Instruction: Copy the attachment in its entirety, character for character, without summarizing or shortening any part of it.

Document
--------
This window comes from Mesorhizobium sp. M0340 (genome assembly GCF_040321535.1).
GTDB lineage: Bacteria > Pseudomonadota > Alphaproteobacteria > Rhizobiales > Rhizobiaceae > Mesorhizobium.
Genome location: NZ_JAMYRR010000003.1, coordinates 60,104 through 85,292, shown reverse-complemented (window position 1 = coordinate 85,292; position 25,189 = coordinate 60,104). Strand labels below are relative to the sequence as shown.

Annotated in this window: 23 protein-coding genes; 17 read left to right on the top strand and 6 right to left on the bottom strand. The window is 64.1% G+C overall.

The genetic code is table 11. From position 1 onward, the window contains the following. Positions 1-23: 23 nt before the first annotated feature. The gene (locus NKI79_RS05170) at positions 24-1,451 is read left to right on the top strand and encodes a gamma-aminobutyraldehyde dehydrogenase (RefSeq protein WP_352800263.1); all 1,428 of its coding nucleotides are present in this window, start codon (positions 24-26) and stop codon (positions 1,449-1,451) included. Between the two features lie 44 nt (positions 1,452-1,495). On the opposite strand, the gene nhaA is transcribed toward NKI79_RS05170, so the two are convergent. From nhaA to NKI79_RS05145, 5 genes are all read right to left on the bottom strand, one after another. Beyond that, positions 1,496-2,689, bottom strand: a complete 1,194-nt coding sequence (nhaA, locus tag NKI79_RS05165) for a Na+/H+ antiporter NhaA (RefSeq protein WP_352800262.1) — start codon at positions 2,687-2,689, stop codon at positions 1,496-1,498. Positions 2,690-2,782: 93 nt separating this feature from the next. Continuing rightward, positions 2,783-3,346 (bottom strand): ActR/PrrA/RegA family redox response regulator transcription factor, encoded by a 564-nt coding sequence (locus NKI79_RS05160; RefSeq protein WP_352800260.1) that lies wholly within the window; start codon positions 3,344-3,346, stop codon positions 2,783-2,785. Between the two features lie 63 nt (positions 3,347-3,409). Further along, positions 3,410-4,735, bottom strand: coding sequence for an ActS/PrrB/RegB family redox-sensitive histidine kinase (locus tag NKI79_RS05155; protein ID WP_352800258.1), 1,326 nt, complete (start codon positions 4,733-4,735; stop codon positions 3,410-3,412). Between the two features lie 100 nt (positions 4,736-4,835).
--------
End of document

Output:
This window comes from Mesorhizobium sp. M0340 (genome assembly GCF_040321535.1).
GTDB lineage: Bacteria > Pseudomonadota > Alphaproteobacteria > Rhizobiales > Rhizobiaceae > Mesorhizobium.
Genome location: NZ_JAMYRR010000003.1, coordinates 60,104 through 85,292, shown reverse-complemented (window position 1 = coordinate 85,292; position 25,189 = coordinate 60,104). Strand labels below are relative to the sequence as shown.

Annotated in this window: 23 protein-coding genes; 17 read left to right on the top strand and 6 right to left on the bottom strand. The window is 64.1% G+C overall.

The genetic code is table 11. From position 1 onward, the window contains the following. Positions 1-23: 23 nt before the first annotated feature. The gene (locus NKI79_RS05170) at positions 24-1,451 is read left to right on the top strand and encodes a gamma-aminobutyraldehyde dehydrogenase (RefSeq protein WP_352800263.1); all 1,428 of its coding nucleotides are present in this window, start codon (positions 24-26) and stop codon (positions 1,449-1,451) included. Between the two features lie 44 nt (positions 1,452-1,495). On the opposite strand, the gene nhaA is transcribed toward NKI79_RS05170, so the two are convergent. From nhaA to NKI79_RS05145, 5 genes are all read right to left on the bottom strand, one after another. Beyond that, positions 1,496-2,689, bottom strand: a complete 1,194-nt coding sequence (nhaA, locus tag NKI79_RS05165) for a Na+/H+ antiporter NhaA (RefSeq protein WP_352800262.1) — start codon at positions 2,687-2,689, stop codon at positions 1,496-1,498. Positions 2,690-2,782: 93 nt separating this feature from the next. Continuing rightward, positions 2,783-3,346 (bottom strand): ActR/PrrA/RegA family redox response regulator transcription factor, encoded by a 564-nt coding sequence (locus NKI79_RS05160; RefSeq protein WP_352800260.1) that lies wholly within the window; start codon positions 3,344-3,346, stop codon positions 2,783-2,785. Between the two features lie 63 nt (positions 3,347-3,409). Further along, positions 3,410-4,735, bottom strand: coding sequence for an ActS/PrrB/RegB family redox-sensitive histidine kinase (locus tag NKI79_RS05155; protein ID WP_352800258.1), 1,326 nt, complete (start codon positions 4,733-4,735; stop codon positions 3,410-3,412). Between the two features lie 100 nt (positions 4,736-4,835).